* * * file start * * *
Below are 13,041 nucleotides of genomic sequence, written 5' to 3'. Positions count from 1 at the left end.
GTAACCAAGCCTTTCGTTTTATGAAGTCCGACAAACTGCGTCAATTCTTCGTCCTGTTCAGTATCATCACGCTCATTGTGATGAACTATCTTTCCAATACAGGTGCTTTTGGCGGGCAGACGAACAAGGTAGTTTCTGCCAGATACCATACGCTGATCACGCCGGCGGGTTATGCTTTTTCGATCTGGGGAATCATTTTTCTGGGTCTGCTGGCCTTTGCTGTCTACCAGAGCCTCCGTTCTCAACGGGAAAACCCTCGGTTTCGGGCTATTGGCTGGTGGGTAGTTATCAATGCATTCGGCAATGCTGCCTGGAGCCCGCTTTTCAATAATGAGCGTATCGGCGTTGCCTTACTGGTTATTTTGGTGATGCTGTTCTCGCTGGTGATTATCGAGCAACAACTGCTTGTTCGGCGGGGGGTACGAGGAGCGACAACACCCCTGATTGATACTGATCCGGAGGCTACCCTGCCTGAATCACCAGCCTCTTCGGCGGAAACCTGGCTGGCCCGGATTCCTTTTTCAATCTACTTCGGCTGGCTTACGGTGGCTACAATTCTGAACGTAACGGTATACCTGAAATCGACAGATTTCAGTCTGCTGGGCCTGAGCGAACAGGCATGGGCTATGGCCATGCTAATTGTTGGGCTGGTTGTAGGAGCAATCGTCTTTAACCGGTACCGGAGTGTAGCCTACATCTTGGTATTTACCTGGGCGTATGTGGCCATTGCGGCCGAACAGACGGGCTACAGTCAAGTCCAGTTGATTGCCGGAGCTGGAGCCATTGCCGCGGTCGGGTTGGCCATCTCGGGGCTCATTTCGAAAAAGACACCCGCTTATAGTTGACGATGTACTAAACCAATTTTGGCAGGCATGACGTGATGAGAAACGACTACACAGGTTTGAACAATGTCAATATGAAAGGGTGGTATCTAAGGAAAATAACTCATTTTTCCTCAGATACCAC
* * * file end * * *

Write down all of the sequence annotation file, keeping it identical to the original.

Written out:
Below are 13,041 nucleotides of genomic sequence, written 5' to 3'. Positions count from 1 at the left end.
GTAACCAAGCCTTTCGTTTTATGAAGTCCGACAAACTGCGTCAATTCTTCGTCCTGTTCAGTATCATCACGCTCATTGTGATGAACTATCTTTCCAATACAGGTGCTTTTGGCGGGCAGACGAACAAGGTAGTTTCTGCCAGATACCATACGCTGATCACGCCGGCGGGTTATGCTTTTTCGATCTGGGGAATCATTTTTCTGGGTCTGCTGGCCTTTGCTGTCTACCAGAGCCTCCGTTCTCAACGGGAAAACCCTCGGTTTCGGGCTATTGGCTGGTGGGTAGTTATCAATGCATTCGGCAATGCTGCCTGGAGCCCGCTTTTCAATAATGAGCGTATCGGCGTTGCCTTACTGGTTATTTTGGTGATGCTGTTCTCGCTGGTGATTATCGAGCAACAACTGCTTGTTCGGCGGGGGGTACGAGGAGCGACAACACCCCTGATTGATACTGATCCGGAGGCTACCCTGCCTGAATCACCAGCCTCTTCGGCGGAAACCTGGCTGGCCCGGATTCCTTTTTCAATCTACTTCGGCTGGCTTACGGTGGCTACAATTCTGAACGTAACGGTATACCTGAAATCGACAGATTTCAGTCTGCTGGGCCTGAGCGAACAGGCATGGGCTATGGCCATGCTAATTGTTGGGCTGGTTGTAGGAGCAATCGTCTTTAACCGGTACCGGAGTGTAGCCTACATCTTGGTATTTACCTGGGCGTATGTGGCCATTGCGGCCGAACAGACGGGCTACAGTCAAGTCCAGTTGATTGCCGGAGCTGGAGCCATTGCCGCGGTCGGGTTGGCCATCTCGGGGCTCATTTCGAAAAAGACACCCGCTTATAGTTGACGATGTACTAAACCAATTTTGGCAGGCATGACGTGATGAGAAACGACTACACAGGTTTGAACAATGTCAATATGAAAGGGTGGTATCTAAGGAAAATAACTCATTTTTCCTCAGATACCAC